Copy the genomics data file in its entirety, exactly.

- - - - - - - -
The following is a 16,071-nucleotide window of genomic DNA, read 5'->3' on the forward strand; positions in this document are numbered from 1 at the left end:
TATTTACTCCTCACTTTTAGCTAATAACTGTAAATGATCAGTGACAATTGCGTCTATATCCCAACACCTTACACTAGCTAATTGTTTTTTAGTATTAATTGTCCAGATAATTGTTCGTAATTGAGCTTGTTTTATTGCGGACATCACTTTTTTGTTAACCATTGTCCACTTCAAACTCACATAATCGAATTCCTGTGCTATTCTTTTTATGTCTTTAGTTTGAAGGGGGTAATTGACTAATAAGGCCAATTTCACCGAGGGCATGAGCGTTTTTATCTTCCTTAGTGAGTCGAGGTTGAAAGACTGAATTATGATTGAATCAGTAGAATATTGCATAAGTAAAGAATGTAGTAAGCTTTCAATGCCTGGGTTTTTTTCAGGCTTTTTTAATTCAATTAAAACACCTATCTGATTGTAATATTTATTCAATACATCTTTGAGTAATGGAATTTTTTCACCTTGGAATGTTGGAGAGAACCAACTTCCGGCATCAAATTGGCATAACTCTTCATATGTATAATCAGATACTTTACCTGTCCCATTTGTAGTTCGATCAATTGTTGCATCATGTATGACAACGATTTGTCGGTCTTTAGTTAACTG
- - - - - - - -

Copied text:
The following is a 16,071-nucleotide window of genomic DNA, read 5'->3' on the forward strand; positions in this document are numbered from 1 at the left end:
TATTTACTCCTCACTTTTAGCTAATAACTGTAAATGATCAGTGACAATTGCGTCTATATCCCAACACCTTACACTAGCTAATTGTTTTTTAGTATTAATTGTCCAGATAATTGTTCGTAATTGAGCTTGTTTTATTGCGGACATCACTTTTTTGTTAACCATTGTCCACTTCAAACTCACATAATCGAATTCCTGTGCTATTCTTTTTATGTCTTTAGTTTGAAGGGGGTAATTGACTAATAAGGCCAATTTCACCGAGGGCATGAGCGTTTTTATCTTCCTTAGTGAGTCGAGGTTGAAAGACTGAATTATGATTGAATCAGTAGAATATTGCATAAGTAAAGAATGTAGTAAGCTTTCAATGCCTGGGTTTTTTTCAGGCTTTTTTAATTCAATTAAAACACCTATCTGATTGTAATATTTATTCAATACATCTTTGAGTAATGGAATTTTTTCACCTTGGAATGTTGGAGAGAACCAACTTCCGGCATCAAATTGGCATAACTCTTCATATGTATAATCAGATACTTTACCTGTCCCATTTGTAGTTCGATCAATTGTTGCATCATGTATGACAACGATTTGTCGGTCTTTAGTTAACTG